Surprise Blessings

by | Jan 15, 2019 | South District Webpage, South District Newsletter

A surprise blessing this last Sunday morning at church was an infant baptism. This baptism was for a very young baby boy. Infant baptisms are a time when I think about both the future and the past. I love thinking about the future that God has planned for this little boy. How will he experience life? What will his personality be like? Who will he grow up to be? He will never know that I witnessed his baptism, or that I now have a connection to him.

I wonder who were the witnesses at my baptism when I was a baby boy? I was baptized at First Methodist Church in Midland, Michigan. This was before the United Methodist Church existed. At every infant baptism that I witness, I take a brief moment to picture my parents presenting me. My sister was five, and my brother was eight at the time. No one has ever told me, but I’m sure that at my baptism I was one of those delightful little babies who just grinned at everyone. How many people had a connection with me, and I never knew it?

When I became the pastor of Sierra Vista United Methodist Church, I received a surprise letter. Two of my members had been our neighbors when I was born and attended First Methodist Church. To be honest, they really didn’t remember me but did remember my brother and sister. They moved shortly after I was born. It is a real possibility that they were two of the witnesses on the day of my baptism. Who would have ever guessed that this baby boy would grow up to be the pastor officiating at the wife’s funeral? A new connection with the family was made.

How often do we have connections with people, and we don’t even know it. When discovered, do these connections matter? One of my favorite stories to tell happened while we lived in Texas, and my Grandpa was still alive (it is possible that I have told you this story before). My Grandpa lived in the small town of Austonio, Texas. There wasn’t much in Austonio. The biggest commerce was a gas station/store that was almost within sight of my Grandpa’s house. A highway ran right past the store, with very few people making Austonio their destination. The owner, who lived on site, gave me a suspicious look when I went inside to pay for my gas (this was before the days of being able to pay at the pump). He asked me where I was from, and where I was going. He looked both surprised and dubious when I told him that I was coming to Austonio to see my Grandpa. He asked: “Who is your Grandpa?” When I told him, his whole demeanor changed. It was my turn to be surprised when he said: “Are you hungry? We just put dinner on the table.” Who would have guessed that reaction? I explained that I was having supper with my Grandpa.  A few minutes later when I arrived at my Grandpa’s house, I told him what happened. He said: “Oh, the owner is a cousin”. How were things changed when we found out that we were family?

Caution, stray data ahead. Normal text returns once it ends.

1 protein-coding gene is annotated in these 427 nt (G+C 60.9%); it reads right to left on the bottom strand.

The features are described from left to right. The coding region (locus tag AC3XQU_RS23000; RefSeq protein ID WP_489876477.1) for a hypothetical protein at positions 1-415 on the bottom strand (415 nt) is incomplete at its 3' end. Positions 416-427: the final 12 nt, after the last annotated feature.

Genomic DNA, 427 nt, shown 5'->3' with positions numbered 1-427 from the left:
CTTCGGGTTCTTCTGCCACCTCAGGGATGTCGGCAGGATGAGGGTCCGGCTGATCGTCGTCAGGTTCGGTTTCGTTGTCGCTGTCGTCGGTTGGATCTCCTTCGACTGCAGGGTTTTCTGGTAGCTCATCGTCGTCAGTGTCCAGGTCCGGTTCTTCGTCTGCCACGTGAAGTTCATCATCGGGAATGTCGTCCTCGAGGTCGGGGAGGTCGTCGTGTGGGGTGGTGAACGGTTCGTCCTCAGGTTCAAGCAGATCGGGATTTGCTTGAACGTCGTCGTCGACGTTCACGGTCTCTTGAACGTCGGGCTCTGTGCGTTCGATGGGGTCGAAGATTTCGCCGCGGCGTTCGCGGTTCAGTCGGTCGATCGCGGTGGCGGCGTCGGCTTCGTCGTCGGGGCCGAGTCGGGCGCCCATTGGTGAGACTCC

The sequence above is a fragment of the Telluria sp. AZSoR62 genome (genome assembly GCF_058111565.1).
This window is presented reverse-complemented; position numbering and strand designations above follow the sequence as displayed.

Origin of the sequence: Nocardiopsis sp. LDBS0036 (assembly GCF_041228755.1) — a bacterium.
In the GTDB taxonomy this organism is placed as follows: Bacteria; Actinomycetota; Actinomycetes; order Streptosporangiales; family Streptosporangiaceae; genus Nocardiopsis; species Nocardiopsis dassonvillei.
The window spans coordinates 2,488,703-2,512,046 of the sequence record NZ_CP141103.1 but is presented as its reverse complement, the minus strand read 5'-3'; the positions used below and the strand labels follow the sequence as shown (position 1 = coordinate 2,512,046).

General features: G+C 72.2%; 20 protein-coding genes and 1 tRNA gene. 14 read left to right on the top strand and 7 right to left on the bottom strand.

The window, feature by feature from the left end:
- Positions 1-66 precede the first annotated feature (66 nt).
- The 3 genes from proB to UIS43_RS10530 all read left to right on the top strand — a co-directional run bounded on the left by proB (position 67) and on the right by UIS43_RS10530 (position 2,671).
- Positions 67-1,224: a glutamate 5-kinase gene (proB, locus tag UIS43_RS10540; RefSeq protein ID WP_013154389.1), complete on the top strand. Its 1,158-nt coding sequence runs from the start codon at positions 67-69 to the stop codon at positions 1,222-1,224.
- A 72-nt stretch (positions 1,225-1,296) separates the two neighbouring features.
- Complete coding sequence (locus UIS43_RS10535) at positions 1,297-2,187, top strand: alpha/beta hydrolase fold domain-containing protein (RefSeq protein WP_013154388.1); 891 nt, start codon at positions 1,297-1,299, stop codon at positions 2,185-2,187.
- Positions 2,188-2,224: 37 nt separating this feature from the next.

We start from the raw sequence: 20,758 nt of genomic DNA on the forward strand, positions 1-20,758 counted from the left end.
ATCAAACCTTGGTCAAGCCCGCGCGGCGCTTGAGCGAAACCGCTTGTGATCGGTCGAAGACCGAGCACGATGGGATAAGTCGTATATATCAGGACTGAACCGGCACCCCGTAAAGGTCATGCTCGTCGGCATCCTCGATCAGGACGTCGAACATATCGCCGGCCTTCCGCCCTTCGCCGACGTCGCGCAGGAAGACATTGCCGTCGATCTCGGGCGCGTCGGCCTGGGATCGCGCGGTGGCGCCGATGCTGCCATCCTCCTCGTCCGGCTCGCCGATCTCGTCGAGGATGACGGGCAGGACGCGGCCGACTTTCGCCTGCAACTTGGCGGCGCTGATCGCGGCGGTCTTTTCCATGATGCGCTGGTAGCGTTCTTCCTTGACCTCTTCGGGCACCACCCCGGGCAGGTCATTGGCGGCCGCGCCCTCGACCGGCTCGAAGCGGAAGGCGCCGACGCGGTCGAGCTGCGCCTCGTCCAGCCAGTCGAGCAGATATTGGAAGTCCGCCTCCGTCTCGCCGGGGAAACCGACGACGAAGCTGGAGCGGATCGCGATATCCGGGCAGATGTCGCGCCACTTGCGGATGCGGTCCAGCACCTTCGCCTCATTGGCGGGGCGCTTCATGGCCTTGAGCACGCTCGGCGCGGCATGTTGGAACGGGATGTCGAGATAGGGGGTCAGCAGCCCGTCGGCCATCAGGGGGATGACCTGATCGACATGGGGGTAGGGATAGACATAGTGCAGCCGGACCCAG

It is common for me to say that I come from a small family. Technically, though, this is not true. My family tree is very large, and I come from an ancient line of people. This statement is true for each of us. I expect that it is common for us to meet a relative, and to never know that we are related. Would it change anything for us if we knew that a person was our relative?

As Christians, Jesus made our family even bigger. I expect that Jesus left some people mystified when this story happened in Matthew 12:46-50: “While he was still speaking to the crowds, his mother and his brothers were standing outside, wanting to speak to him. Someone told him, ‘Look, your mother and your brothers are standing outside, wanting to speak to you.’ But to the one who had told him this, Jesus replied, ‘Who is my mother, and who are my brothers?’ And pointing to his disciples, he said, ‘Here are my mother and my brothers! For whoever does the will of my Father in heaven is my brother and sister and mother.’” Is Jesus’ definition of family different from our definition? How are things changed when we find out that we are family?

Let’s go even bigger. If we believe that God created every single human being, then what does that say about our relationships with each other? Are we family? It’s time that we give more value to other people, and to realize that we have deep connections with one another. It’s time to increase respect, and to pull back hostilities. It’s time for us to love people, even if they don’t love us. Other people might not accept us as family, but how can the world be changed if we see them as family?

Your brother on the journey, Mark

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Author: Mark Conrad

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